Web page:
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Our Isle of Wight: The Documentary

Ray Foulk , organiser of the 1968, 1969 and 1970 Festivals, with Bill Bristow Director/Producer of new Documentary  ‘Our Isle of Wight’ at Dimbola Lodge, with statue of Jimmy Hendrix. Courtesy of

Filmmaker Bill Bristow has teamed up with a wealth of local talent to produce a documentary about the incredible history of the Isle of Wight.

Bill Bristow is a documentary film maker who has worked alongside notable people such as Peter O’Toole, Rutger Hauer, Whoopi Goldberg, Fay Dunaway and Kim Cattrall. He worked as Rutger Hauer’s film double on 1986 thriller The Hitcher and made behind-the-scenes documentaries on other films by Rutger.
Bill’s documentary Who are they?, about a homeless man in LA, received support from Hollywood star, Whoopi Goldberg, film actor Rutger Hauer and HBO and won an award at The Seattle Film Festival in 1986.
Robby Krieger, from The Doors, reached out to Bill to ask if he could provide the music for the Our Isle of Wight documentary. The pair spent time at Robby’s house in Bel Air, Los Angeles, working on the music, which Robby performed on the guitar he used at IW Festival 1970.
The documentary film ‘Our Isle of Wight’ will be narrated by Oscar-winning actor, Jeremy Irons - who grew up in St Helens - and will be directed by Bill Bristow.
The documentary will talk about the many incredible people, inventions and stories that have unfolded as part of the Island’s history. It will uncover everything from the 130 million year old dinosaurs, Marconi’s first radio signals, smugglers, pirates, artists, writers and royals, to the iconic IW Festival and the development of rockets that took the first satellites into space.
Filming began on Our Isle of Wight back in August, with shoots at Shanklin Chine, Cowes Week and other Island locations already underway. Local talent including cameraman Maurice Gilliam, stills photographer Graham Reading, video editor Michael Dangerfield and researcher Jo Macaulay have donated their time to getting the project off the ground.
“I have always developed an interest in various places I have lived and worked in, such as Los Angeles, Spain, Australia, Scotland and Africa,” said Bill. “Out of these places the Isle of Wight is one of the most fascinating as it has such rich and untold stories. I want to tell the world about all the elements that make up the Isle of Wight: the warm people, the amazing inventions, the artists, the writers, the discoveries of ancient boats and pirates. While researching I just keep finding out more.
“Academy award-winning actor Jeremy Irons who was born here, will be helping me, as he will be narrating the film from start to finish.”
Jeremy Irons is known for many prestigious films, including The Man in the Iron Mask, Die Hard with a Vengeance, The French Lieutenant’s Woman and as the voice of Scar in The Lion King. He went to Grantham School at Bembridge and learnt to sail in the waters nearby. Jeremy’s father was one of the founders of Brading Haven Yacht Club.
“Everyone involved in Our Isle of Wight either lives here, or is from here. This is an Isle of Wight production one hundred per cent,” said Bill.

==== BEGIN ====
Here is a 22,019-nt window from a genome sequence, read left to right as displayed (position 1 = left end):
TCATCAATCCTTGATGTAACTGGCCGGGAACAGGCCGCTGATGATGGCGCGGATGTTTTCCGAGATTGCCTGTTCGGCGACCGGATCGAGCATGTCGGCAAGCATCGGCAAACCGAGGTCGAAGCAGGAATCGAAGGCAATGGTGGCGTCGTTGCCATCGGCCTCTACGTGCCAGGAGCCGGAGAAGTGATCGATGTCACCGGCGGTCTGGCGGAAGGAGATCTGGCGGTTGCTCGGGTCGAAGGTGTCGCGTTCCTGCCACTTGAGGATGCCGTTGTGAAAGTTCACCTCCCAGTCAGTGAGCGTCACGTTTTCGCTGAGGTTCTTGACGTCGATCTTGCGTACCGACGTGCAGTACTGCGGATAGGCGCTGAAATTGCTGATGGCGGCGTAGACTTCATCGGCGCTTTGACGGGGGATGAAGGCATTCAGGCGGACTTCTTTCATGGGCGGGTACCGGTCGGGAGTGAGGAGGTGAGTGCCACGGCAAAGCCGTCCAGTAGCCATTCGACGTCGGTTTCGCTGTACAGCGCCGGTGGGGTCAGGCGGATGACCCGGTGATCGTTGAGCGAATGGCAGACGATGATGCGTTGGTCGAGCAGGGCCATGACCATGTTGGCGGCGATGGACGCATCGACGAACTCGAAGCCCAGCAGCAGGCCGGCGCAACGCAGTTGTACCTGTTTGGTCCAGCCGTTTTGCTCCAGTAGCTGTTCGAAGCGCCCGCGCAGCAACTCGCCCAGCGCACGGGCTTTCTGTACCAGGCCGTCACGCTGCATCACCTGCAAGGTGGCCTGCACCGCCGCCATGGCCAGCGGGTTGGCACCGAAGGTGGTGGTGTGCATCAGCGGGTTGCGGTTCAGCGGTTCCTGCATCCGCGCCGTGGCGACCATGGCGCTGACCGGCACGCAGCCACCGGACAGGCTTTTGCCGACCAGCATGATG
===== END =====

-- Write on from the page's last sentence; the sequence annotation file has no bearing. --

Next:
The documentary will delve into some of the Island’s most fascinating pieces of history, including the reason it’s often known as ‘Dinosaur Island’. “I don’t think a day goes by when a fossil isn’t found on the Island, because of the erosion on the coastline,” said Bill. “We will be interviewing Dr Munt at the Dinosaur Museum.”
Stories of pirates camped at Appley Beach, trading exotic spices, plants and monkeys with visiting boats will be uncovered, as well as fascinating stories of the Island’s notorious smuggling past.

Bill will interview people closely linked to the iconic Isle of Wight Festival of 1968-1970, including joint founder Ray Foulke, Bob Dylan’s driver, as well as Julie Felix, who held his hand backstage as he suffered with pre-show nerves. He will also chat to Anne Springman, who lives in the house occupied by The Beatles during the 1969 festival.
The documentary will also tell the story of the Isle of Wight before it separated from the mainland 8,000 years ago, plus there will be stories of ‘Lady of the Isle’ Isabella de Fortibus, who once owned the Isle of Wight and Henry VIII’s whipping boy, who became Captain of the Island.
“I believe freshwater born, Robert Hooke’s discoveries and his understanding of organisms influenced the work of Charles Darwin many years later,” said Bill.
“This was the beginning of my real interest in the Island’s history.”
The documentary will also look at the Island’s iconic sailing history and why the Duke and Dutchess of Cambridge brought out the King’s Cup after 90 years locked away at the Royal Yacht Squadron.
We’ll discover what about the Island inspired artists and authors such as Alfred Tennyson, John Keats and Charles Dickens.
“All these things make the Island so fascinating,” says Bill. “Although a lot of people who live here don’t realise how amazing it really is.”
The project is welcoming investors who would like to buy shares in the documentary, as well as running a Kickstarter to raise vital funds.
The DVD will be sold across the Island, and it’s hoped sections of it will be sold to broadcasters such as Channel 4, the BBC and Netflix.
The DVD will likely be released by summer 2020.
Find out more by getting in touch with Bill Bristow on

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